Being an international supervisory authority, the FATF sets the standards and recommendations for combating money laundering, terrorist financing, and financing of weapons of mass destruction (proliferation) and controls their implementation on a regular basis. More than 200 states and jurisdictions are committed to complying with FATF standards, including all EU member states.

For many years, the state of Malta has repeatedly appeared in connection with corruption, money laundering, and organised crime. Nevertheless, the EU Commission has been inactive to date and even defended Malta at the FATF General Assembly - despite the fact that, among other things, the island state's "Blockchain Island" strategy is viewed with concern within the EU. Crypto companies gain access to the EU via Malta. For instance, Crypto.com received a Virtual Asset License on July 08, 2021, allowing it to do business within the entire EU.

Malta is not alone. Other European countries also have shortcomings in implementing and enforcing anti-money laundering laws and regulations. By November 2020, the FATF reviewed a total of 18 EU member states, and not a single one of them achieved a high level of effectiveness in terms of key indicators for combating money laundering.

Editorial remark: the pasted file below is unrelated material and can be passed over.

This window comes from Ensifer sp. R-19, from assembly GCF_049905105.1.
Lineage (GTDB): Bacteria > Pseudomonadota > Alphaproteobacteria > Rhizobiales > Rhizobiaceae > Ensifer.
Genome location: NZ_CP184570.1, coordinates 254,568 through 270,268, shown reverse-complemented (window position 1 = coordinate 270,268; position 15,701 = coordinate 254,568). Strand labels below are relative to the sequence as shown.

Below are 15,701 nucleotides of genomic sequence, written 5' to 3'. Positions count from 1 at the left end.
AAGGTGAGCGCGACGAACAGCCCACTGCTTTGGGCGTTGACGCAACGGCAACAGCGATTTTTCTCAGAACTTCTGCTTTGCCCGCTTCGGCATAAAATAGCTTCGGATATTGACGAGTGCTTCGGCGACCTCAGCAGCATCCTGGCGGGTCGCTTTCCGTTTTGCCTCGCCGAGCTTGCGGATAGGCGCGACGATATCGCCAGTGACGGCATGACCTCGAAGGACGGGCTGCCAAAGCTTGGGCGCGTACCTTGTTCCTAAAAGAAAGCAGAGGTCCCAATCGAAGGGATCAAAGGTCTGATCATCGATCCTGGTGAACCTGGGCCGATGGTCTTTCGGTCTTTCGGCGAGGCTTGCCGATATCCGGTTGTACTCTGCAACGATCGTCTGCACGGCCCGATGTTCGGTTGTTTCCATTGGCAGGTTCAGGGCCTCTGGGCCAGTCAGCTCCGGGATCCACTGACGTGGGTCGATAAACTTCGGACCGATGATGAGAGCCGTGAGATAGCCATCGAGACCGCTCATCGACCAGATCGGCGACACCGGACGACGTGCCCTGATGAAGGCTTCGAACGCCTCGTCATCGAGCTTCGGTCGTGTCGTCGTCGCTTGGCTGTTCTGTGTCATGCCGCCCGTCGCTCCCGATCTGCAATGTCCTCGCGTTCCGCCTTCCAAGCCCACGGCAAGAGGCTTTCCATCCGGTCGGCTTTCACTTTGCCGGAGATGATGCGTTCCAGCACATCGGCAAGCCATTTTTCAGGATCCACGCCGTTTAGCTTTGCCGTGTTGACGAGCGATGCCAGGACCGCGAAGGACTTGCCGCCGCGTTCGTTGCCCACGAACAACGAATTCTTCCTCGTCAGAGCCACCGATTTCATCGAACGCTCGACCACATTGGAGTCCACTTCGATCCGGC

Interesting in this context are countries, such as Latvia and Andorra, where glaring deficiencies in their processes have led to bank closures. Latvia also played a role in the "Russian Laundromat" affair. However, the FATF has not included either country in the grey country list to date. Perhaps this is due to the fact that Latvia and Andorra are members of MONEYVAL[1].

Cyprus provided another example of questionable action with the "Golden Passport" programme launched in 2013, which - according to the official announcement – was supposed to "attract foreign capital and support its own real estate market due to the financial crisis." The highlight: Cyprus has promised NON-EU citizens Cypriot citizenship if they invest at least two to two and a half million euros either in real estate or in a company with at least five employees or in shares of Cypriot companies and Cypriot government bonds. In this way, the Cypriot state received more than eight billion euros within six years, partly in capital and partly in investments. For the investors, this was a lucrative business, because in addition to Cypriot citizenship and the associated right to enter the EU, the Cypriot EU passport gave its holder the right to enter more than 150 countries around the world without any visa. In 2020, Cyprus discontinued the programme after pressure from many other EU member states. Bulgaria and Malta had similar programmes in place.